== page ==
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Could Onyeka Okongwu be the Charlotte’s first franchise center since Alonzo Mourning?

Only nine centers have played more than 164 games (two full seasons) in Charlotte and the history isn’t pretty.

Miami Heat v Charlotte Hornets Photo by Rocky W. Widner/Getty Images

In CBS Sports most recent mock draft they have the Charlotte Hornets taking USC freshman center Onyeka Okongwu with the No. 8 overall pick. Back in January our very own Chase Whitney profiled the 6-foot-9 athletic big man and how his rebounding and shot blocking could be a welcome addition.

Frankly, I’d love to see the Hornets address the center position either via the draft or free agency this offseason. The center spot has vexed Charlotte throughout the franchise’s history and it’s time to start looking beyond Cody Zeller. I was curious to see just how many viable starting centers the Hornets/Bobcats have had over the years so I pulled some information from Basketball Reference and the results were pretty shocking. There are only nine enters who have appeared in 164 games (the equivalent of two full seasons) or more in Charlotte, and the results aren’t great. Here’s how I’d rank these nine centers rank based on their years in Charlotte:

No. 9 - Bismack Biyombo: 391 G, 19.9 MPG, 4.8 PTS, 5.8 REB, 1.4 BLK, 12.7 PER

Let’s give Biz the props he deserves for being a consummate professional during some tough years in Charlotte. While early in his career he was a useful shot blocker, his offensive limitations made it hard for him to get regular minutes. All the best, Bismack.

No. 8 - Primoz Brezec: 229 G, 24.2 MPG, 9.8 PPG, 5.2 RPG, 14.1 PER

If a center is going to play 24 minutes per game and average just 5.2 rebounds, he’d better be lighting it up on the offensive end or locking people down on defense. At 9.8 points per game, Brezec was just “meh” as a scorer and he wasn’t known for his defense.

No. 7 - Nazr Mohammed: 209 G, 17.2 MPG, 7.2 PPG, 5.1 RPG, 14.1 PER

Mohammed was an effective reserve and part-time starter for the 2009-10 Bobcats team that made the playoffs so he gets credit for that. During that season he played more than 40 minutes in a game twice and went off for 23 points and 17 rebounds against the Los Angeles Lakers plus another 21 point, 20 rebound outing against the Minnesota Timberwolves. If the Hornets had just played Nazr 40-plus minutes per game, he’d be in the Hall of Fame!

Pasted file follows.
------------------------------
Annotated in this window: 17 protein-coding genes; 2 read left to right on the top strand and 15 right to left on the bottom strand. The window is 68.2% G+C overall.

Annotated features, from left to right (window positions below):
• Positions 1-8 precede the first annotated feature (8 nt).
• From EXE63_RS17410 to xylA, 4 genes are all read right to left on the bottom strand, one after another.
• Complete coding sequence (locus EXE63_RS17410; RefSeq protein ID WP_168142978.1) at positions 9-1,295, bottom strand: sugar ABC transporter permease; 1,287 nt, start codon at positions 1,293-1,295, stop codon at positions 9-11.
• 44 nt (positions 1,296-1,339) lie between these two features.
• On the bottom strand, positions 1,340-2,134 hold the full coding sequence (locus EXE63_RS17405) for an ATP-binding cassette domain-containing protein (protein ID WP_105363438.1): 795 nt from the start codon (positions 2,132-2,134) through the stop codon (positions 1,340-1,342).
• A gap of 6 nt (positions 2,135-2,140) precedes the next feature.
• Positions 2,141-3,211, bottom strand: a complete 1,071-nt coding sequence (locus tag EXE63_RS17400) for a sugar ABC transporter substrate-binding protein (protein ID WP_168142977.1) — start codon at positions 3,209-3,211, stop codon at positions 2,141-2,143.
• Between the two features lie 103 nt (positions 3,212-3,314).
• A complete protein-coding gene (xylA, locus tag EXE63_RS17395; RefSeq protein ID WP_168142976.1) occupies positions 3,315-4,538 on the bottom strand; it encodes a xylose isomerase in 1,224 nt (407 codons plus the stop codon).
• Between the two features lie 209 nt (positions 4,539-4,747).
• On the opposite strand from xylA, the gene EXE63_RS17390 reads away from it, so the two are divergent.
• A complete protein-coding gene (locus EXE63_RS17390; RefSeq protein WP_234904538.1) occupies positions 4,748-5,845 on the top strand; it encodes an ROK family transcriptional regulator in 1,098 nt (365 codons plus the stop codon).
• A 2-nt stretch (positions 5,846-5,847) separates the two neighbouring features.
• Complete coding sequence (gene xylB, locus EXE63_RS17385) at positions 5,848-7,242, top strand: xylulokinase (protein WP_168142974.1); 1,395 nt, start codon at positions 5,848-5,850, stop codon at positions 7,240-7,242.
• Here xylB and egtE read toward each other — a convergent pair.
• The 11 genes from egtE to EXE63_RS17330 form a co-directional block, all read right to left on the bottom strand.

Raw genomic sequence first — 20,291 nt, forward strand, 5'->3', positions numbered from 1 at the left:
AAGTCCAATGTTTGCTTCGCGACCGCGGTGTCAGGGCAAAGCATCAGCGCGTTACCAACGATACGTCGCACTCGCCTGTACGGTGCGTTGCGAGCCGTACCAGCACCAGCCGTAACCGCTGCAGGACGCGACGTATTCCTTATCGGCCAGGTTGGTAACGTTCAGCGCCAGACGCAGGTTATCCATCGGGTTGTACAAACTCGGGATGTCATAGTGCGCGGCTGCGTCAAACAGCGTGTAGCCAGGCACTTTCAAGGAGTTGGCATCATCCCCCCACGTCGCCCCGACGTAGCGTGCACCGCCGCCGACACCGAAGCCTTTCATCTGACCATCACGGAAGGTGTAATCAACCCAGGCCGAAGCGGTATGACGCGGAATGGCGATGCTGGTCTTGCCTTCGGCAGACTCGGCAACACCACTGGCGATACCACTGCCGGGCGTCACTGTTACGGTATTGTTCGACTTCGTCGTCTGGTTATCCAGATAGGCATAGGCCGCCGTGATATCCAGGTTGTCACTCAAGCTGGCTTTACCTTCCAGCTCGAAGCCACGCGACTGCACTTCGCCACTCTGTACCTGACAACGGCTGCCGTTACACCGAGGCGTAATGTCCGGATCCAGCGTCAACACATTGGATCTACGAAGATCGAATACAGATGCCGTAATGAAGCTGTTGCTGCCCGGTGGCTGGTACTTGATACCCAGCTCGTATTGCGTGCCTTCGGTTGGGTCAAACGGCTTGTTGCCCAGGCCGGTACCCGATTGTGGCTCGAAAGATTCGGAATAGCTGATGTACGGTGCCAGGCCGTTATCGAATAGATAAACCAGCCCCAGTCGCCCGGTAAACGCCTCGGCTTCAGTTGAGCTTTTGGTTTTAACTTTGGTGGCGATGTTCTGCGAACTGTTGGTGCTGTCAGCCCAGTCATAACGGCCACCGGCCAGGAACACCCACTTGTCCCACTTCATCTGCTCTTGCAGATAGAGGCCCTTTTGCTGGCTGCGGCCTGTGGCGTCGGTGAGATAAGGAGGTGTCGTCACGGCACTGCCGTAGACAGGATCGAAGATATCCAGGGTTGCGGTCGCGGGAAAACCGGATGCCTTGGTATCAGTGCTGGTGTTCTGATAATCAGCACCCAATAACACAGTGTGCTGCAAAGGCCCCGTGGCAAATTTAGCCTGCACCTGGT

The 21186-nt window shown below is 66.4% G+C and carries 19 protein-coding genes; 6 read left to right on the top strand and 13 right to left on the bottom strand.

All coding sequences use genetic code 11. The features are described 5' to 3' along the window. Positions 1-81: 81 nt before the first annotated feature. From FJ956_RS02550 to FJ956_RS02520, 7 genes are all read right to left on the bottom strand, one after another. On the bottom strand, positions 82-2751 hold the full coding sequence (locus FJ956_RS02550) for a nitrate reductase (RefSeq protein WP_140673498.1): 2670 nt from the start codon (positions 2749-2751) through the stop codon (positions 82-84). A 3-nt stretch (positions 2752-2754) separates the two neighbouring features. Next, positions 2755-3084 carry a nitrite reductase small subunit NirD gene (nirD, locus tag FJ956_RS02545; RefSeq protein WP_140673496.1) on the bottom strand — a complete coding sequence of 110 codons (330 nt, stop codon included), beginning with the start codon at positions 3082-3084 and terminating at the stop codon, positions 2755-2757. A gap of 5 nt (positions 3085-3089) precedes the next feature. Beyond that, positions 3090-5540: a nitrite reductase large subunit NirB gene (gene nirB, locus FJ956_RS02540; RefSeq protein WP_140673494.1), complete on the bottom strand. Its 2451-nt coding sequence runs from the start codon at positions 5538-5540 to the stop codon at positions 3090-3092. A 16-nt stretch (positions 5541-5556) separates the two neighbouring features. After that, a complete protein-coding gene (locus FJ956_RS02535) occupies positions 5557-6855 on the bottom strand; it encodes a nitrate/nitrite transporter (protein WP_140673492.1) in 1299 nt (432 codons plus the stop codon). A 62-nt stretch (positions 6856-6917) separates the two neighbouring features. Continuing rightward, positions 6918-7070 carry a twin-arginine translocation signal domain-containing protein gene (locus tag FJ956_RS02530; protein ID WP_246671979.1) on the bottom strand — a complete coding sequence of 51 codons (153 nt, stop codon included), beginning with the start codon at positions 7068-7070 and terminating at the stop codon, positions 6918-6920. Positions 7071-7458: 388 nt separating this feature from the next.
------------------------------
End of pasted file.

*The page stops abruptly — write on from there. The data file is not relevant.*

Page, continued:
No. 6 - Cody Zeller: 419 G, 22.9 MPG, 8.6 PTS, 6.0 REB, 1.4 AST, 16.0 PER

Zeller has developed into the poster child of a perfectly serviceable rotational big man. He won’t win games, but he won’t lose them, either. He gets the award for longevity as his 419 games as a Charlotte center is the most in franchise history.

No. 5 - Matt Geiger: 204 G, 25.6 MPG, 10.7 PTS, 7.0 REB, 16.3 PER

In his three seasons in Charlotte Geiger was a serviceable player in helping the team reach the playoffs in both 1997 and in 1998. He started 105 of his 204 games and basically did his job.

No. 4 - Elden Campbell: 265 G, 30.8 MPG, 13.5 PTS, 7.7 REB, 1.8 BLK, 17.1 PER

Elden was a starter who helped the Hornets reach the playoffs in three straight seasons between 2000 and 2002. He wasn’t flashy but he had a solid all-around game. Campbell was particularly good in the 2001 Eastern Conference Semifinals against the Milwaukee Bucks when he averaged 14.6 points and 9.4 rebounds in the Hornets seven game series loss.

No. 3 - Al Jefferson: 185 G, 30.5 MPG, 17.5 PTS, 8.9 REB, 1.8 AST, 20.7 PER

Big Al signed as a free agent with the Bobcats in 2013 and had a spectacular season with averages of 21.8 points, 10.8 rebounds, and 2.1 assists per game while leading Charlotte to a playoff berth. But by his third season in Charlotte injuries had taken their toll and Jefferson averaged just 12.0 points and 6.4 rebounds with some really poor defense before leaving as a free agent. The wheels fell off fast for Big Al.

No. 2 - Emeka Okafor: 330 G, 34.0 MPG, 14.0 PTS, 10.7 REB, 1.9 BLK, 17.7 PER

As the No. 2 pick by the Bobcats in the 2004 draft Okafor was named Rookie of the Year after averaging 15.1 points and 10.9 rebounds per game. While Okafor consistently delivered, his rookie season was arguably his best and he never progressed to All-Star caliber player. He could be counted on for 15 & 10 with a couple of blocks every night, but he rarely dominated games. Charlotte got five productive seasons from him until he was traded in 2009. I’d label Okafor a “consistently good center”, not a “franchise center.”

No. 1 - Alonzo Mourning: 215 G, 35.4 MPG, 21.3 PTS, 10.1 REB, 3.2 BLK, 20.8 PER

No surprise here. The travesty, of course, is the only true franchise center in the team’s history only lasted three seasons in Charlotte after a contract extension could not be worked out. The Hall of Famer was a beast from the beginning and it’s a shame more of his career wasn’t spent in a Hornets jersey.

The Hornets have their guard positions locked down with Devonte’ Graham and Terry Rozier. The forward spots are likely set with Miles Bridges and PJ Washington. Landing a young center like Okongwu who could clean the glass and redirect shots would be a solid addition. It could also give Charlotte their first franchise center since Alonzo Mourning patrolled the paint, Bill Clinton was president, and almost nobody had the internet. Wow, it’s been a while!